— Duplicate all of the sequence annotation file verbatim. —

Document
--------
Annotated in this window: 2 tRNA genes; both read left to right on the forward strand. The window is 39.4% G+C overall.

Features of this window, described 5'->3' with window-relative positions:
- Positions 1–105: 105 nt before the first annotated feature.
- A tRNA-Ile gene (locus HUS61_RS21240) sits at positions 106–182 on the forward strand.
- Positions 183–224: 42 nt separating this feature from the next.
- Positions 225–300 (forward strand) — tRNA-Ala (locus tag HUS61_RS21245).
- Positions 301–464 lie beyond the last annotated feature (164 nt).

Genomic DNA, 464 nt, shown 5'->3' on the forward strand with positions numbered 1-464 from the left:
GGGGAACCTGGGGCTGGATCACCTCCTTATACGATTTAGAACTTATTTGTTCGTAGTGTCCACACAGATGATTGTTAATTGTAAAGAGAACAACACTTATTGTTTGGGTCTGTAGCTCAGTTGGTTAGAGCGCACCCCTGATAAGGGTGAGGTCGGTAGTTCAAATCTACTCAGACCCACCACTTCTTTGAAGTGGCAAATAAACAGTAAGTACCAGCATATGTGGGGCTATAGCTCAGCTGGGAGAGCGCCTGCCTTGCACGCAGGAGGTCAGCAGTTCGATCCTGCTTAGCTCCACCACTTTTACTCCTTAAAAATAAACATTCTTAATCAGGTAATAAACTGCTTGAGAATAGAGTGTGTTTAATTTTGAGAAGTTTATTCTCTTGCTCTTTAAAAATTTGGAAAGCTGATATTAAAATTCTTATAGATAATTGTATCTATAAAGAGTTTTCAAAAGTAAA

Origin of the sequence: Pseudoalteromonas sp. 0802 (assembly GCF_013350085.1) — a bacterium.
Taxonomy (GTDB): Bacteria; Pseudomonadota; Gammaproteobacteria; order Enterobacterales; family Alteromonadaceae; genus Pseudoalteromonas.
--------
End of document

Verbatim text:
Annotated in this window: 2 tRNA genes; both read left to right on the forward strand. The window is 39.4% G+C overall.

Features of this window, described 5'->3' with window-relative positions:
- Positions 1–105: 105 nt before the first annotated feature.
- A tRNA-Ile gene (locus HUS61_RS21240) sits at positions 106–182 on the forward strand.
- Positions 183–224: 42 nt separating this feature from the next.
- Positions 225–300 (forward strand) — tRNA-Ala (locus tag HUS61_RS21245).
- Positions 301–464 lie beyond the last annotated feature (164 nt).

Genomic DNA, 464 nt, shown 5'->3' on the forward strand with positions numbered 1-464 from the left:
GGGGAACCTGGGGCTGGATCACCTCCTTATACGATTTAGAACTTATTTGTTCGTAGTGTCCACACAGATGATTGTTAATTGTAAAGAGAACAACACTTATTGTTTGGGTCTGTAGCTCAGTTGGTTAGAGCGCACCCCTGATAAGGGTGAGGTCGGTAGTTCAAATCTACTCAGACCCACCACTTCTTTGAAGTGGCAAATAAACAGTAAGTACCAGCATATGTGGGGCTATAGCTCAGCTGGGAGAGCGCCTGCCTTGCACGCAGGAGGTCAGCAGTTCGATCCTGCTTAGCTCCACCACTTTTACTCCTTAAAAATAAACATTCTTAATCAGGTAATAAACTGCTTGAGAATAGAGTGTGTTTAATTTTGAGAAGTTTATTCTCTTGCTCTTTAAAAATTTGGAAAGCTGATATTAAAATTCTTATAGATAATTGTATCTATAAAGAGTTTTCAAAAGTAAA

Origin of the sequence: Pseudoalteromonas sp. 0802 (assembly GCF_013350085.1) — a bacterium.
Taxonomy (GTDB): Bacteria; Pseudomonadota; Gammaproteobacteria; order Enterobacterales; family Alteromonadaceae; genus Pseudoalteromonas.